Assistant Professor, Sociology
Ph.D., UC Berkeley, 2016
Political sociology, comparative-historical sociology, Latin-American studies, social theory
SOC 300 Global Social Change
SOC 335 Political Sociology
SOC 800 Race in Comparative Perspective
Ackerman uses comparative-historical methods to understand how political
identities form and become operative. He has studied this process in two
contexts: political party formation in Latin America, and the historical
trajectory of debates over ‘illegal’ immigration from the global South to the
U.S. His works has been published in Ethnic
and Racial Studies, the Journal
of Language and Politics, and Contexts,
and has been featured in National
Public Radio (NPR), among other media outlets. He is currently working
on a book manuscript that focuses on how mass political parties form and
consolidate, developing a comparison between post-revolutionary Mexico and
Bolivia. Edwin is a former MFP Fellow and Ford Fellow. He received his PhD in
Sociology from UC Berkeley.
2014.“‘What part of illegal don’t you understand?:’ Bureaucracy and
Civil Society in the Shaping of the Immigration Debate in the U.S.” Ethnic and Racial Studies,
Vol. 37, Issue 2.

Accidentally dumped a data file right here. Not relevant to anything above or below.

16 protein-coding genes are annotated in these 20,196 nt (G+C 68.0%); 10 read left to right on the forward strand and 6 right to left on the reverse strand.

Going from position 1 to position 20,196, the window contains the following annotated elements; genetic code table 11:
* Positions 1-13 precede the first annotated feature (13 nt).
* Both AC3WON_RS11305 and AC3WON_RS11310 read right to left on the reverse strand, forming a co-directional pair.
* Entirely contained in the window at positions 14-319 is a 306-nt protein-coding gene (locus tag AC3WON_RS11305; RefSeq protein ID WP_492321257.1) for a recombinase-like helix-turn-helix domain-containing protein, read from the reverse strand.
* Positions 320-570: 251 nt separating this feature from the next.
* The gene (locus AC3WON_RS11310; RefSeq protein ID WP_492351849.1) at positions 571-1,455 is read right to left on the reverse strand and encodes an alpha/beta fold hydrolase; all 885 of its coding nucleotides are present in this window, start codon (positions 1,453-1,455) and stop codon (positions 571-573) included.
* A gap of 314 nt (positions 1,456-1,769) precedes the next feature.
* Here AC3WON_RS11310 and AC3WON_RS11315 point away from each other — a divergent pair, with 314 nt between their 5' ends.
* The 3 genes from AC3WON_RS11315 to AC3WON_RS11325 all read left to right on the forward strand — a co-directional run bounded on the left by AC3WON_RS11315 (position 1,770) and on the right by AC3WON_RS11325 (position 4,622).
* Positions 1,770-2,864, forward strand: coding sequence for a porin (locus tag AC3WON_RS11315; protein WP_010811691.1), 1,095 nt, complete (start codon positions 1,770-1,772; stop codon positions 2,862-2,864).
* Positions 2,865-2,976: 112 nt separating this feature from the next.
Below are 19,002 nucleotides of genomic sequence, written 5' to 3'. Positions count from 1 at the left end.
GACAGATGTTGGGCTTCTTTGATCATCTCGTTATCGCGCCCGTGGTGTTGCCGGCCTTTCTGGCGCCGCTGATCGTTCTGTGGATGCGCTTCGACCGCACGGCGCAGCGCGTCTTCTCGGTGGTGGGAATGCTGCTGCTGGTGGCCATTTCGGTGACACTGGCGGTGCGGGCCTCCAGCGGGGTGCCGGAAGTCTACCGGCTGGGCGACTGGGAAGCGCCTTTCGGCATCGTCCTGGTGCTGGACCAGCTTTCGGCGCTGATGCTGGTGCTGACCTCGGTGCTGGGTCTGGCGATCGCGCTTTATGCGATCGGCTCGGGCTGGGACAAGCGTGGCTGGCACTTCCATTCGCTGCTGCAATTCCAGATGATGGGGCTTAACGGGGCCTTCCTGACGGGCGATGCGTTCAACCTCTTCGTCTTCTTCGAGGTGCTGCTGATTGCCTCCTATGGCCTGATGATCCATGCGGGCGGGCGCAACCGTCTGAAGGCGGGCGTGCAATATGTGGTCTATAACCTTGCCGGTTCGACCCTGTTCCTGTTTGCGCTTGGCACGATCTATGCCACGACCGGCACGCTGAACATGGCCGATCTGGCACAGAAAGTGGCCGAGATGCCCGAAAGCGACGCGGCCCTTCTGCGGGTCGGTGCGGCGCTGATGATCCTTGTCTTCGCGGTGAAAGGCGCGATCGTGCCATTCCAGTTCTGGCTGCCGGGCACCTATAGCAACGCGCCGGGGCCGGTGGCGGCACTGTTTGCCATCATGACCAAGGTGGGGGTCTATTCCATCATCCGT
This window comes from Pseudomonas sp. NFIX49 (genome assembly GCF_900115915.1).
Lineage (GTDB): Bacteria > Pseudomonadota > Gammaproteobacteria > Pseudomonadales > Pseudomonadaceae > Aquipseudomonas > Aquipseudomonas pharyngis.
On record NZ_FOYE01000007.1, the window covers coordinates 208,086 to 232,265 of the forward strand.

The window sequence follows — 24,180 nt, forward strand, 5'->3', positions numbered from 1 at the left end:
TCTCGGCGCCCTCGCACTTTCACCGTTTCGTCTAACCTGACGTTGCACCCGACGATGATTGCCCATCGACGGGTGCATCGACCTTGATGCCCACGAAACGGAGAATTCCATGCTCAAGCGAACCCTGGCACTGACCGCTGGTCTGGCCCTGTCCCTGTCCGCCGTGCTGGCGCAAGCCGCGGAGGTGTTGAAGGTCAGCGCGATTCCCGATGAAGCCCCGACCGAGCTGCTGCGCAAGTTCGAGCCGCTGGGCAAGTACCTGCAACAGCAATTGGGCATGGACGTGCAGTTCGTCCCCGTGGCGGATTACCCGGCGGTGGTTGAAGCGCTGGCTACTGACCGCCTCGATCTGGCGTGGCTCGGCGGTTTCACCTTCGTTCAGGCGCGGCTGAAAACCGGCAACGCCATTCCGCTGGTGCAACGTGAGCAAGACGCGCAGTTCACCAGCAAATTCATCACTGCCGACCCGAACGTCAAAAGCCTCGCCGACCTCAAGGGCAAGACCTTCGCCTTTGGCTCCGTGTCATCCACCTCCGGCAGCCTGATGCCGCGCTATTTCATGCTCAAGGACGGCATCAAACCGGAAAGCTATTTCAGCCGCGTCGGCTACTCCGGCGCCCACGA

Ackerman, Edwin. 2014. “The ‘Illegal Alien’ As a Category of Analysis: A
Methodological Intervention.” Journal
of Language and Politics, Issue 13:3.
Ackerman, Edwin. 2013. “The Rise of the ‘Illegal Alien.’” Contexts, Vol. 12, Issue
2012. “A Mexican Spring?” Jacobin,
December 12, 2012.
Ackerman, Edwin. 2011. “NAFTA and Gatekeeper: A Theoretical Assessment Of
Border- Enforcement In The Era Of The Neoliberal State.” Berkeley Journal of Sociology,
Recent Invited Lectures
“Two Primitive Accumulations and Party Formation in Mexico and Bolivia,” Development and Governance Seminar at the Watson Institute for International and Public Affairs at Brown University, February 15th, 2017.
“‘What Part of Illegal Don’t You Understand?’ : Tracing the Debate Over Immigration.” Syracuse University Project Advance, Syracuse University, December 1st, 2016.
“The Emergence of the PRI: Land, Civil Society, and Party Formation in Post-revolutionary Mexico.” Center for U.S.-Mexican Studies, University of California, San Diego, October 14, 2015